They’ve yet to write the final chapter on how the path taken by Iceland in the wake of the financial crisis (i.e., letting its banks fail and allowing its currency to plunge while consumer prices soared, all of which seems to have led to a much swifter recovery) compares to the path chosen by the rest of the world (i.e. printing money, propping up the banks, and lots of can-kicking), but this Washington Poststory brings readers up to date.
Iceland’s journey from financial ruin to fledgling recovery is a case study in roads not taken and choices not made by other countries faced with calamity in recent years.
By the time the United States and Europe began to wrestle with the fallout of the global financial crisis in 2008, this tiny island nation was experiencing full-fledged meltdown. Its bloated banks failed. Its currency collapsed. The prime minister invoked God’s help, and protesters filled the streets.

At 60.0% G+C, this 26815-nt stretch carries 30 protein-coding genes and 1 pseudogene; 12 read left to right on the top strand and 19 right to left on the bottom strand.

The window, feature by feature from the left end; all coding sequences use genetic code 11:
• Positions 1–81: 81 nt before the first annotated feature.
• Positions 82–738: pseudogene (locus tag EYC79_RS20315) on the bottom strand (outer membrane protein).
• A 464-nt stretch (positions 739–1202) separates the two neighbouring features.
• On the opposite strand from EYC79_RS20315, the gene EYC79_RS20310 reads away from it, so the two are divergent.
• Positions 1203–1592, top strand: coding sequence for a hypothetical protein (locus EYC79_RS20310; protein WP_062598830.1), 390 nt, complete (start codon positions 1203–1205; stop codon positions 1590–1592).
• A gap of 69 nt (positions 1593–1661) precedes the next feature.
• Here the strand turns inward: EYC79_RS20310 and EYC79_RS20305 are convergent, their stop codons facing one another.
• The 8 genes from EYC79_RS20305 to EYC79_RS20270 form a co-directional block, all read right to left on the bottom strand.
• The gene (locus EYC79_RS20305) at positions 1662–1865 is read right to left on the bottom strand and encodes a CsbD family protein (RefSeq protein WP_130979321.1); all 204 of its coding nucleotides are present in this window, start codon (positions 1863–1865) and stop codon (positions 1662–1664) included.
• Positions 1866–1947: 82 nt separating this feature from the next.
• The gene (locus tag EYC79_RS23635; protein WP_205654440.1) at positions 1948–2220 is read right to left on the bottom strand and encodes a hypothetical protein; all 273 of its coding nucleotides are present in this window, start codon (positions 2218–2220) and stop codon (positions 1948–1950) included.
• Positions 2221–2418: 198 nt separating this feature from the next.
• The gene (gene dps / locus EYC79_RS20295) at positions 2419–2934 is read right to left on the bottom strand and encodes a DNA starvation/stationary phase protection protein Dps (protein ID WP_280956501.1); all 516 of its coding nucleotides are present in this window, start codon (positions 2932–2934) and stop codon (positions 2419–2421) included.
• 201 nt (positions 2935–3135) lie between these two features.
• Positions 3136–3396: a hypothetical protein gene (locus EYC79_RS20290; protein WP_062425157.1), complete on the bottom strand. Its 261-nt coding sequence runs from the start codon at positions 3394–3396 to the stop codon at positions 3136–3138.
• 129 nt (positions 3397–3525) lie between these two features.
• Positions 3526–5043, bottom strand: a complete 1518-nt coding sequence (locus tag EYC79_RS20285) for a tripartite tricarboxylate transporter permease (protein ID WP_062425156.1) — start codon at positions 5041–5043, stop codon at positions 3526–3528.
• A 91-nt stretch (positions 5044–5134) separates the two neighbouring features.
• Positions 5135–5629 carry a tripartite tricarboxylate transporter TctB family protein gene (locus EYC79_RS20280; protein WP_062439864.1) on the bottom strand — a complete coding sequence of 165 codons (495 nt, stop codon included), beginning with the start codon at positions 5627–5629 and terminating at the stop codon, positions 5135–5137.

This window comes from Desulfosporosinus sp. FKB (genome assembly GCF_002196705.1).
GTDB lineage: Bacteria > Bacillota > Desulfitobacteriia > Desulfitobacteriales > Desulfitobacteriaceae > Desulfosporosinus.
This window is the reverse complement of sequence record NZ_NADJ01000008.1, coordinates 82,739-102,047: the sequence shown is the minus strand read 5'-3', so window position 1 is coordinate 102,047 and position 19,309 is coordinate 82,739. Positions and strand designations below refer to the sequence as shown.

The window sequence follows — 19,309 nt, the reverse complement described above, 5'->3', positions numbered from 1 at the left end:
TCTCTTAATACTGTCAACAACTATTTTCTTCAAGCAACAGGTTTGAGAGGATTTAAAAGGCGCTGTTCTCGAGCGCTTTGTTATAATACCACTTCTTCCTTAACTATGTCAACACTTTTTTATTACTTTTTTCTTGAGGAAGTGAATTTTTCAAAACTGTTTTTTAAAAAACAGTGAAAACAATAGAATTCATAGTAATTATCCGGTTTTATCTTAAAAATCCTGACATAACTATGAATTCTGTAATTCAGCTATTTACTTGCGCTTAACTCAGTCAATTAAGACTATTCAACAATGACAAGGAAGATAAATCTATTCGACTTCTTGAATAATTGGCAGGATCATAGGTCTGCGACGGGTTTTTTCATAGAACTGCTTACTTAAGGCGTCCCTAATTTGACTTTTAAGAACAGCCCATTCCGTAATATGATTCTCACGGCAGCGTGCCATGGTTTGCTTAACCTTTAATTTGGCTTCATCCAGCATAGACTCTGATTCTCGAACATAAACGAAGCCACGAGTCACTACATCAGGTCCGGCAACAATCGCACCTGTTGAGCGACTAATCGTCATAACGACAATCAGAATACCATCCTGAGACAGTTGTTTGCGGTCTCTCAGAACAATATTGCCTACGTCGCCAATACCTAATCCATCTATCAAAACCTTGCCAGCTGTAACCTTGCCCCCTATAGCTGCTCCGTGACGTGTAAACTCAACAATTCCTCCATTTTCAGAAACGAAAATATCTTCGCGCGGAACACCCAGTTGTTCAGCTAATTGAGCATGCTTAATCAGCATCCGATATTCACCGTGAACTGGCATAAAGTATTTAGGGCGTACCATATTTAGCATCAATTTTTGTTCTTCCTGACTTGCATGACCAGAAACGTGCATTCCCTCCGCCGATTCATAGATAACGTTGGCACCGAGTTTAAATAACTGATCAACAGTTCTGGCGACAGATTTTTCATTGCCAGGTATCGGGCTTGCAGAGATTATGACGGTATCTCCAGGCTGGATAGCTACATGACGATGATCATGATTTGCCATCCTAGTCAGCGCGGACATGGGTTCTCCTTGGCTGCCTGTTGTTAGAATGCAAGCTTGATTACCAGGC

Iceland did what the United States chose not to do — allow its biggest banks to fail and force foreign creditors to take a hike. It did what troubled European nations saddled with massive debts and tethered by the euro cannot do — allow its currency to remain weak, causing inflation but making its exports more desirable and its prices more attractive to tourists.
Three years later, the unemployment rate has fallen. Tourism has increased. The economy is growing. The government successfully raised money from investors in the summer for the first time since the crisis.
It’s tempting to conclude that this country of 318,000 people simply handled the crisis more adeptly than others, like a pick-your-own-ending book in which Icelanders chose correctly. There is a sliver of truth in that, but the full story is more complicated.
There’s much more to this report and it’s well worth reading in its entirety.
If nothing else, it should be interesting to see how Iceland is doing three, five, or ten years from now as compared to other Western nations. According to the latest data from The Economist, the Iceland economy has been booming lately, though, for some reason, projections for the New Year are very U.S.-like.